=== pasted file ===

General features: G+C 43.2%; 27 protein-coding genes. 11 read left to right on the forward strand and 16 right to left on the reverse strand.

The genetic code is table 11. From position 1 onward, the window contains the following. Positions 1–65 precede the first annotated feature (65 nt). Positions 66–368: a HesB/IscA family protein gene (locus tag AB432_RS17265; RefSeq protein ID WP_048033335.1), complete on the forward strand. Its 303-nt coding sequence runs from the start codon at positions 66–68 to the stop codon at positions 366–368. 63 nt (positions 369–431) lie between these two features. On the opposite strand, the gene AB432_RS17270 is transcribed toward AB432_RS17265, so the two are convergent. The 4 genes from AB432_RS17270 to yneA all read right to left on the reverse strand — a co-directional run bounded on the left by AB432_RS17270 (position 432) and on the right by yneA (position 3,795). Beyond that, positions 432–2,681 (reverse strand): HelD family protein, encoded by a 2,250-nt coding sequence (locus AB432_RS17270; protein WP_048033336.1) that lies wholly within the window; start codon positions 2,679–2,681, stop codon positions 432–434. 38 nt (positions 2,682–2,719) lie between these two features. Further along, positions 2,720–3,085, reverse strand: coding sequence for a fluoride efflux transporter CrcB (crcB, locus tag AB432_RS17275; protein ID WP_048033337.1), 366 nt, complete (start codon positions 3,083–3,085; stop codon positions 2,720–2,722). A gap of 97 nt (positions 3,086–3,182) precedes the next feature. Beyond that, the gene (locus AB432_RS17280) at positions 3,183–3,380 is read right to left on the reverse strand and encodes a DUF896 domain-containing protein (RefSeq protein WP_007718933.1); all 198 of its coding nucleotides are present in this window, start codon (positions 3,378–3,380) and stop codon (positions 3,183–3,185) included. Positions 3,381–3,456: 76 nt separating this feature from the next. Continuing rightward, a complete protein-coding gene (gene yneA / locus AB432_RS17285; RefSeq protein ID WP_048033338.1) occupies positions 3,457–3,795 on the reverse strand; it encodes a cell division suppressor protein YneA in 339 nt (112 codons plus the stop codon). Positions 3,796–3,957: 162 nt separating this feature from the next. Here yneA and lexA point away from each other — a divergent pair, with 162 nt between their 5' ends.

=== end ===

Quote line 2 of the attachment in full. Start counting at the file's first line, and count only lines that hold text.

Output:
The genetic code is table 11. From position 1 onward, the window contains the following. Positions 1–65 precede the first annotated feature (65 nt). Positions 66–368: a HesB/IscA family protein gene (locus tag AB432_RS17265; RefSeq protein ID WP_048033335.1), complete on the forward strand. Its 303-nt coding sequence runs from the start codon at positions 66–68 to the stop codon at positions 366–368. 63 nt (positions 369–431) lie between these two features. On the opposite strand, the gene AB432_RS17270 is transcribed toward AB432_RS17265, so the two are convergent. The 4 genes from AB432_RS17270 to yneA all read right to left on the reverse strand — a co-directional run bounded on the left by AB432_RS17270 (position 432) and on the right by yneA (position 3,795). Beyond that, positions 432–2,681 (reverse strand): HelD family protein, encoded by a 2,250-nt coding sequence (locus AB432_RS17270; protein WP_048033336.1) that lies wholly within the window; start codon positions 2,679–2,681, stop codon positions 432–434. 38 nt (positions 2,682–2,719) lie between these two features. Further along, positions 2,720–3,085, reverse strand: coding sequence for a fluoride efflux transporter CrcB (crcB, locus tag AB432_RS17275; protein ID WP_048033337.1), 366 nt, complete (start codon positions 3,083–3,085; stop codon positions 2,720–2,722). A gap of 97 nt (positions 3,086–3,182) precedes the next feature. Beyond that, the gene (locus AB432_RS17280) at positions 3,183–3,380 is read right to left on the reverse strand and encodes a DUF896 domain-containing protein (RefSeq protein WP_007718933.1); all 198 of its coding nucleotides are present in this window, start codon (positions 3,378–3,380) and stop codon (positions 3,183–3,185) included. Positions 3,381–3,456: 76 nt separating this feature from the next. Continuing rightward, a complete protein-coding gene (gene yneA / locus AB432_RS17285; RefSeq protein ID WP_048033338.1) occupies positions 3,457–3,795 on the reverse strand; it encodes a cell division suppressor protein YneA in 339 nt (112 codons plus the stop codon). Positions 3,796–3,957: 162 nt separating this feature from the next. Here yneA and lexA point away from each other — a divergent pair, with 162 nt between their 5' ends.